Last night, I went out to Greg Raymer's house for a barbecue with a bunch of my friends from PokerStars. It was a little surreal -- Greg is playing in the $50,000 HORSE event today, where the buy-in is more than two years of mortgage payments for me, and he invited all of us out to his place for dinner the night before.
Greg's place is way off the strip, and it's the farthest I've ever driven away from Las Vegas Boulevard in all the times I've come here. Once I got about ten blocks away from the cluster of hotels and casinos, the harsh reality of Las Vegas' location was apparent all around me: for miles at a time, I was surrounded by empty lots and open desert, and the few lots that had any sign of civilization in them were pawn shops, porn shops, or abandoned bars. When you get away from the shining neon and watered-down drinks, that's the side of Vegas that the department of tourism won't tell you about.
I stopped at a light way out on some highway, and saw the history of Vegas in two glances. To my left, there was a housing tract that looked like it had been built in the 1970s. The houses were small and were once brightly-colored stucco. Today, they are falling apart, and most had patches of dirt where a front lawn once was. About a third of them appeared empty. Just behind them, a new housing development was under construction. The houses were mostly frames, but many of them had piles of roofing tiles wrapped in plastic on their tops. They were built right on top of each other, were two stories tall, and looked to average about 8000 square feet each. I thought to myself, "Who in the world is going to live in one of those houses? Do any potential buyers look at the existing tract and think of the Ghost of Christmas Yet To Come?"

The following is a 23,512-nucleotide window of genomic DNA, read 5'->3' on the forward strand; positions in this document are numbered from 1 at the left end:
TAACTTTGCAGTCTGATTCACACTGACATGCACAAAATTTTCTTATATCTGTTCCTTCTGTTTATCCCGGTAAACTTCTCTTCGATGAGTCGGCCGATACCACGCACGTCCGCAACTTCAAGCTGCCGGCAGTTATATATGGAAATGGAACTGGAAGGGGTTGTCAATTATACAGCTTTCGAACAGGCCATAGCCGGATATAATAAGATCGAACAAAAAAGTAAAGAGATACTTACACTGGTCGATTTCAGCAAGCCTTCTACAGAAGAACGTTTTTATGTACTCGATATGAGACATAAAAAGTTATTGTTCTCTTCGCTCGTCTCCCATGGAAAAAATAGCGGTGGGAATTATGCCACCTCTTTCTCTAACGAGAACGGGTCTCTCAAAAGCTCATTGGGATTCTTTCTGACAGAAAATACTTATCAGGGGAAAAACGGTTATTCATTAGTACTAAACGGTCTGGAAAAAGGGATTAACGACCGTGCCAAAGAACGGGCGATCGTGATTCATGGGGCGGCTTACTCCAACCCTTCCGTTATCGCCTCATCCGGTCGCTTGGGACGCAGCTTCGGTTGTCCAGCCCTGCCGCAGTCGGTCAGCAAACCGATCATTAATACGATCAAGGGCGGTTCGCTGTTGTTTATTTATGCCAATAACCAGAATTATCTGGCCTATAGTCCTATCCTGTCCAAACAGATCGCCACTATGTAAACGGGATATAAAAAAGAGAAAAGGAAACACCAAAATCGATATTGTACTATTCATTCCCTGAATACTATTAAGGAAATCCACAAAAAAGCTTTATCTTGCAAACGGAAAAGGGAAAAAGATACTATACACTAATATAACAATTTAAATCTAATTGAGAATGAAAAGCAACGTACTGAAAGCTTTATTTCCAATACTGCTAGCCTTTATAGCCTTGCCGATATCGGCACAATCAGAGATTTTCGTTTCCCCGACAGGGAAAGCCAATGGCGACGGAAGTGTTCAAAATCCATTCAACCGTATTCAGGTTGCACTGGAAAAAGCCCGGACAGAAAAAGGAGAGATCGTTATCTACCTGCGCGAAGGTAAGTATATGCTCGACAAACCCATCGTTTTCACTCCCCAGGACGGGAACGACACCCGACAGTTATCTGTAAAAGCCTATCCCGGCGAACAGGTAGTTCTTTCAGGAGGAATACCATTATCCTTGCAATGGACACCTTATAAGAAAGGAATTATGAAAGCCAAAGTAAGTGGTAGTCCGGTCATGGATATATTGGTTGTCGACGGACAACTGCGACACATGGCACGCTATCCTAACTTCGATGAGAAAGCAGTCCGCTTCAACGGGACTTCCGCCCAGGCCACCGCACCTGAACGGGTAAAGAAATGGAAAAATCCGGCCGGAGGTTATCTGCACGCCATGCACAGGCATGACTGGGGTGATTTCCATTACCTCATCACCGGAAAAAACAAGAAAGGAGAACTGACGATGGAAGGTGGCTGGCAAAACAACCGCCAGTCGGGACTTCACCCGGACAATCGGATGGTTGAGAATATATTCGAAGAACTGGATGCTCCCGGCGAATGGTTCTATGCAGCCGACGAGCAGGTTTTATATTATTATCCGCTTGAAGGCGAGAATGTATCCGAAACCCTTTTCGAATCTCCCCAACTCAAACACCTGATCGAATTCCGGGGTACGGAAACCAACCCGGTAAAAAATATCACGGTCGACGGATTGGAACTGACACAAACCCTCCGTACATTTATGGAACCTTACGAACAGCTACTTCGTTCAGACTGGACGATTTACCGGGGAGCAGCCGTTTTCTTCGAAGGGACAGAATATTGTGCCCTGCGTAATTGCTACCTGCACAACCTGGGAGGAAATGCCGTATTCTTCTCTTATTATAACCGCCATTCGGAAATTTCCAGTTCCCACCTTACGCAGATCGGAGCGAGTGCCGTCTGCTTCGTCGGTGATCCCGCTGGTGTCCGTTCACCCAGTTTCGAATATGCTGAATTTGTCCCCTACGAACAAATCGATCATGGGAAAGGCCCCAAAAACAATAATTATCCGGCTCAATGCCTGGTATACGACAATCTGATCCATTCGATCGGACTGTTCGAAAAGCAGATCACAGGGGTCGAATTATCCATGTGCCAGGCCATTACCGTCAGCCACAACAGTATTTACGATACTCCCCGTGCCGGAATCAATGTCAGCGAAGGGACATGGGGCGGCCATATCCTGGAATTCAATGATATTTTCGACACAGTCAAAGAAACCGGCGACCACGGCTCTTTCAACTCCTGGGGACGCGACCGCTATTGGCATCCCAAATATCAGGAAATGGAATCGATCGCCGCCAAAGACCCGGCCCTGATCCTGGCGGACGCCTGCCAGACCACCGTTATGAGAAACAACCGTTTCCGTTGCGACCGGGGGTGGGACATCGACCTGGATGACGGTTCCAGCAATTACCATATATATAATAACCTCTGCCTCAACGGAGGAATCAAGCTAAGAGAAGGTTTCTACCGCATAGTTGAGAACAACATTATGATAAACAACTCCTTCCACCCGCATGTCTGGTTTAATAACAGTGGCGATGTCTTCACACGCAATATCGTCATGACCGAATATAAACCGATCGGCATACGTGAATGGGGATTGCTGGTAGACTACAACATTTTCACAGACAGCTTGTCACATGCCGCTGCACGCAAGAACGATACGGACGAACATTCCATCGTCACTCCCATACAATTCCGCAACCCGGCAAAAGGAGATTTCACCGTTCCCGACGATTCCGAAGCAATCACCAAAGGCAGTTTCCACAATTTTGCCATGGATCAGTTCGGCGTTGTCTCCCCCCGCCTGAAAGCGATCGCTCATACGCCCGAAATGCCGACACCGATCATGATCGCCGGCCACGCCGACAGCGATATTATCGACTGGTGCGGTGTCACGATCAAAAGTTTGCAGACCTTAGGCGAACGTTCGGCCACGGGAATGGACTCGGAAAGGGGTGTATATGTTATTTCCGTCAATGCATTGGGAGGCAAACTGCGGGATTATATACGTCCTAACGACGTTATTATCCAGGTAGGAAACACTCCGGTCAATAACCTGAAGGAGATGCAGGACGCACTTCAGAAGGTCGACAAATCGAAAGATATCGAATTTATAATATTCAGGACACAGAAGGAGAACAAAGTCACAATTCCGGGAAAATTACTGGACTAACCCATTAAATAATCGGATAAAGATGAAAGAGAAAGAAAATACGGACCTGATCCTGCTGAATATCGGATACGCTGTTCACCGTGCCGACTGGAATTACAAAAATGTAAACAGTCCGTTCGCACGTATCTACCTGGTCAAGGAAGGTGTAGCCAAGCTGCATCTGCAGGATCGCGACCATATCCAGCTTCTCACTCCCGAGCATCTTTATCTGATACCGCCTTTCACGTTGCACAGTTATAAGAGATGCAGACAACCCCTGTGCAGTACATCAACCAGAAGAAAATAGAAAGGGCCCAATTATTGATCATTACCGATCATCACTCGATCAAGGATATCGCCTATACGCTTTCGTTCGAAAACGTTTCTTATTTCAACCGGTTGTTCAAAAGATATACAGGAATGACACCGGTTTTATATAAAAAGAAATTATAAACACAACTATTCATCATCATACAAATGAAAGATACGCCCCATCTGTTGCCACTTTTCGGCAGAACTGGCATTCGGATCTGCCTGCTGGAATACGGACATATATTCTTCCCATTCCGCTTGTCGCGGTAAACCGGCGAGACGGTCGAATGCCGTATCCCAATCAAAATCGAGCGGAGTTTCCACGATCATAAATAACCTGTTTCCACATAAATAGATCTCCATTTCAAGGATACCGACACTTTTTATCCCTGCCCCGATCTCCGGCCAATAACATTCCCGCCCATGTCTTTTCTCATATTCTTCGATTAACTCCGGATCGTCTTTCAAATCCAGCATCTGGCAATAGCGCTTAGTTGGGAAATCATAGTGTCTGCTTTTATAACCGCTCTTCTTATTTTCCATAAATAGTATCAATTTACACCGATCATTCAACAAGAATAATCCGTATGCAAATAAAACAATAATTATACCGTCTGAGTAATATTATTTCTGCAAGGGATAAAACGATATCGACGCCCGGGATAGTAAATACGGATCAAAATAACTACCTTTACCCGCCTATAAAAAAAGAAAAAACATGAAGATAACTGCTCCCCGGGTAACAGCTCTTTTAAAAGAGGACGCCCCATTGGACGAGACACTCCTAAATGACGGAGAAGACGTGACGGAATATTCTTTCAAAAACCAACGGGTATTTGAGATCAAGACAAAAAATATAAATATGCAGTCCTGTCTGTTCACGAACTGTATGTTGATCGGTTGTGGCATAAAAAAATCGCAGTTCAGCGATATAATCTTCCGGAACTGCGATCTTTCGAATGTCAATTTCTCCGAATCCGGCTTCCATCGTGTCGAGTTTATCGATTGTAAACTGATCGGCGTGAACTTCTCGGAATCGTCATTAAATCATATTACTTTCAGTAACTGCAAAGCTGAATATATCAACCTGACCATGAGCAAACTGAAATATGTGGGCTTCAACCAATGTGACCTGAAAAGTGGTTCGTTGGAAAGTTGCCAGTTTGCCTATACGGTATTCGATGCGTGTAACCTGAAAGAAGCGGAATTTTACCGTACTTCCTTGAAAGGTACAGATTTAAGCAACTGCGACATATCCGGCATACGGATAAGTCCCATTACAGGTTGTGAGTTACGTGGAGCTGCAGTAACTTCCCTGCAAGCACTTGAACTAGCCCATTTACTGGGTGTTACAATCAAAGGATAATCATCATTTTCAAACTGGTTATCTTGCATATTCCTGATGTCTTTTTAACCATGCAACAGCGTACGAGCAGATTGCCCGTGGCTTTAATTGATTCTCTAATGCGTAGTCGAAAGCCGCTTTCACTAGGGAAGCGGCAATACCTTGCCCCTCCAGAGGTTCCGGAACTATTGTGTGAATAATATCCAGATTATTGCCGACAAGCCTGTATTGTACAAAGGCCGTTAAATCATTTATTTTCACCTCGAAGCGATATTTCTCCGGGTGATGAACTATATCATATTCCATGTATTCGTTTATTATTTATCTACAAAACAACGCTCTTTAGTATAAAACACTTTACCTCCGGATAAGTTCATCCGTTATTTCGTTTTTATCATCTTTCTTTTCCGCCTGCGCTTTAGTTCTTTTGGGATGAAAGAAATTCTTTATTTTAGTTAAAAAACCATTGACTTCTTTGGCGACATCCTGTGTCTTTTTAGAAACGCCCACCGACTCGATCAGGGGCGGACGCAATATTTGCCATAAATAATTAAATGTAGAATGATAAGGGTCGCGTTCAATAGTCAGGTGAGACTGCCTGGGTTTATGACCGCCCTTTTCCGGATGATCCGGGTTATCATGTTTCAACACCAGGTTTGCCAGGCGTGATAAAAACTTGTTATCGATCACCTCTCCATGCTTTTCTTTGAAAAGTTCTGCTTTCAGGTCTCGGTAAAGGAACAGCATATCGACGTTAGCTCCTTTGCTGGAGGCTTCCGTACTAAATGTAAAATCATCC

I looked to my right, and saw a middle-aged man with a dirty face and an equally dirty once-white T-shirt, standing on the side of the road. He held a black canvas bag at one side, and drank deeply from a bottle of clear alcohol.
The light changed, and I pulled away from another Ghost of Christmas Yet To Come.